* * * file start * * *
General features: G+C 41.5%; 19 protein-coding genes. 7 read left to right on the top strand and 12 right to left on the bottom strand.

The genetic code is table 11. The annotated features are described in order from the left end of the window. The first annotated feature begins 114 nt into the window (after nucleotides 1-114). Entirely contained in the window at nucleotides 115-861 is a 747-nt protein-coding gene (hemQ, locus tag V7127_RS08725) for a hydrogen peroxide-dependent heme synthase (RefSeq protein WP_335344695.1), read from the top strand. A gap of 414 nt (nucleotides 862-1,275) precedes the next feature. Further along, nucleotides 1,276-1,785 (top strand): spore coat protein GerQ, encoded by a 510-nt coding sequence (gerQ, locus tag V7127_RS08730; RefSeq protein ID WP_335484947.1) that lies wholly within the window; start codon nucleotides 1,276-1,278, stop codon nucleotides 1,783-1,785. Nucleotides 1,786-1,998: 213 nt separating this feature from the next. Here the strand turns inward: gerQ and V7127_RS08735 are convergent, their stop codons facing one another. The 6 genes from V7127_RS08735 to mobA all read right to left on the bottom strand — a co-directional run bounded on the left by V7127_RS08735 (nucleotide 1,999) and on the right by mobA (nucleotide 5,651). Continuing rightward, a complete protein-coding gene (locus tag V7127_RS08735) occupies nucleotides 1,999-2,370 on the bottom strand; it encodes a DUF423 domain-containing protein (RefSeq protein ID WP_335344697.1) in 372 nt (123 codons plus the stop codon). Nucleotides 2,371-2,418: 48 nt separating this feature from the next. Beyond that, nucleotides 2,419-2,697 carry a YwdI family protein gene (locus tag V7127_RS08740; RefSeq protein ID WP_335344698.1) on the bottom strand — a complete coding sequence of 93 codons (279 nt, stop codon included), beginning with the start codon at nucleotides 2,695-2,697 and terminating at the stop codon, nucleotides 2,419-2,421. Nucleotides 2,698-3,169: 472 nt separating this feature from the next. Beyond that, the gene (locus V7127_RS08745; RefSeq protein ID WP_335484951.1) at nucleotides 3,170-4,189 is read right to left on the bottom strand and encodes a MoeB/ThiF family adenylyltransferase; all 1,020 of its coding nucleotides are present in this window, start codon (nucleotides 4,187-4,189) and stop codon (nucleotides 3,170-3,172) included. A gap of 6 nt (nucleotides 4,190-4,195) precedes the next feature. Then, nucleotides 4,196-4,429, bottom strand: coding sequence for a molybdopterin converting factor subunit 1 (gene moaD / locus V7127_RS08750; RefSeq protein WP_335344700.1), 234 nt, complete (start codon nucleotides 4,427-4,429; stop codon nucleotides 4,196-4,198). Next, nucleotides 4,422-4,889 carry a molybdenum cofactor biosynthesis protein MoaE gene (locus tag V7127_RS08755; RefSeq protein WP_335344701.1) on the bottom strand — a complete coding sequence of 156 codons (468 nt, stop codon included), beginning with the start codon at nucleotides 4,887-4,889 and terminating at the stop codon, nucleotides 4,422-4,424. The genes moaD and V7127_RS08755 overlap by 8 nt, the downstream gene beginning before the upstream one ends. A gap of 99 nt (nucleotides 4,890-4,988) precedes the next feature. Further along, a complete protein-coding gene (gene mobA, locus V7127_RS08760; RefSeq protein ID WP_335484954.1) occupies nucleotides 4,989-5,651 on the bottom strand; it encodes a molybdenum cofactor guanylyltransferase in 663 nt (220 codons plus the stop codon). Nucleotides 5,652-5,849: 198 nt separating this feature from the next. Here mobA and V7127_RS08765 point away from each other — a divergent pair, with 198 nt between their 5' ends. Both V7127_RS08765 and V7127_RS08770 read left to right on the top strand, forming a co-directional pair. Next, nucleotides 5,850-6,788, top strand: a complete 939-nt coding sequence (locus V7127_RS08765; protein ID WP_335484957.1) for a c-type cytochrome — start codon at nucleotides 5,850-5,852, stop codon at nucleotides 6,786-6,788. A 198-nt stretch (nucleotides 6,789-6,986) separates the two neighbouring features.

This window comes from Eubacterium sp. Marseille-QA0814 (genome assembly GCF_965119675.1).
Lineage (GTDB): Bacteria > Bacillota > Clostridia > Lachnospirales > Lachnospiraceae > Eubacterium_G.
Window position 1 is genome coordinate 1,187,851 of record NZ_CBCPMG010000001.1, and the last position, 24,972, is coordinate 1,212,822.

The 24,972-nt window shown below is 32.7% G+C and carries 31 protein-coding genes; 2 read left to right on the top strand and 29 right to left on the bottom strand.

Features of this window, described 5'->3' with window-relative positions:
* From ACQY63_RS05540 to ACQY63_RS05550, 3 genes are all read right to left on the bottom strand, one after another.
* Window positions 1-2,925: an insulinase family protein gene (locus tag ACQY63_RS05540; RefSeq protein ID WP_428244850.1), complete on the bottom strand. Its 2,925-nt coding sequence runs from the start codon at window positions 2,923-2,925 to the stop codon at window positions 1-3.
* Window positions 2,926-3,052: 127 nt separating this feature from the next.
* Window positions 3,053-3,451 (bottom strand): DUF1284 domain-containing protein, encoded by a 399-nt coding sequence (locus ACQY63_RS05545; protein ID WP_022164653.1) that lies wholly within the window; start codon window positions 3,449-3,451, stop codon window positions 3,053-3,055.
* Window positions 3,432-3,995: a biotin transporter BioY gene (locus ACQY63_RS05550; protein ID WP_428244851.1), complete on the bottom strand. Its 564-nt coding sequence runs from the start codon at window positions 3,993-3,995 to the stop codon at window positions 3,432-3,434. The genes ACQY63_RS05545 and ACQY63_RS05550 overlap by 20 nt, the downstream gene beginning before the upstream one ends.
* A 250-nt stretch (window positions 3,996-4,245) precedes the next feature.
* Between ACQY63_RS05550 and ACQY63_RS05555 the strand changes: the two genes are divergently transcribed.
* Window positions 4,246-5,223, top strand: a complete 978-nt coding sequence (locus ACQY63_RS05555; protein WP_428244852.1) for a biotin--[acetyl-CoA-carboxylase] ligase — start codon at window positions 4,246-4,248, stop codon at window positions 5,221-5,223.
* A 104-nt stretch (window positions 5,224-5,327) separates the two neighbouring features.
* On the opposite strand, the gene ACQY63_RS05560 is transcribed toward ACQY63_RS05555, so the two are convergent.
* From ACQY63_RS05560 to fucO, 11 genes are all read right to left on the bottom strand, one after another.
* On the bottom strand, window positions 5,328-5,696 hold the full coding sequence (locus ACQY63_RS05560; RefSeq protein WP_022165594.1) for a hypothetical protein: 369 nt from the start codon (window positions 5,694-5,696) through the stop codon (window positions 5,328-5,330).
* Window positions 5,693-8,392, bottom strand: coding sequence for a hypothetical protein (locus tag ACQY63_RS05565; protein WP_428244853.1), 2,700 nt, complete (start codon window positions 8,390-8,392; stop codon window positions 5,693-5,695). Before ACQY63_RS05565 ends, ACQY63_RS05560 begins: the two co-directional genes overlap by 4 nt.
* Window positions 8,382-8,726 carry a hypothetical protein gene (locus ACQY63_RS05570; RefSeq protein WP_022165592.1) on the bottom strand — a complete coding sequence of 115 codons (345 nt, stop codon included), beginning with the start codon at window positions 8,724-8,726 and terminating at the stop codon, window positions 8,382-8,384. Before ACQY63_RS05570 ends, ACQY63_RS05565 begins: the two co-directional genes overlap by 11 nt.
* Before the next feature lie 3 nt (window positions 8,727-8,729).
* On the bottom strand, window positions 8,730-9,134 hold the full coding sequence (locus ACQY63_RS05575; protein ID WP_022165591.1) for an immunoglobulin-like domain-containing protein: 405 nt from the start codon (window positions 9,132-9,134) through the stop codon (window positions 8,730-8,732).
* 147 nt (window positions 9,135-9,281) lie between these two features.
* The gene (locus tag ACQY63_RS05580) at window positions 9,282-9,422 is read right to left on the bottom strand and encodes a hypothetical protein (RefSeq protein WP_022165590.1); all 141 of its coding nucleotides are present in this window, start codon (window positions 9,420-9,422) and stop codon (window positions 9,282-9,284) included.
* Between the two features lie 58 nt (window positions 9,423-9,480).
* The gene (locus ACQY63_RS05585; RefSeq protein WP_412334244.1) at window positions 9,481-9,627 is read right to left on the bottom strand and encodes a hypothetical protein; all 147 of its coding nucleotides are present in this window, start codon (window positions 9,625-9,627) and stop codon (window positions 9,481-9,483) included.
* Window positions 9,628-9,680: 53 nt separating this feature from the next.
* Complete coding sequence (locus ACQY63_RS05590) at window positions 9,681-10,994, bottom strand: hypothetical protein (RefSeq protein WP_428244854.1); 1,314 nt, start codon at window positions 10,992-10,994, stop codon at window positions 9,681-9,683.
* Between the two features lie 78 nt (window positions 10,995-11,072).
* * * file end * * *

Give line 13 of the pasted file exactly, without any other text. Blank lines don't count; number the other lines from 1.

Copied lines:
* A 250-nt stretch (window positions 3,996-4,245) precedes the next feature.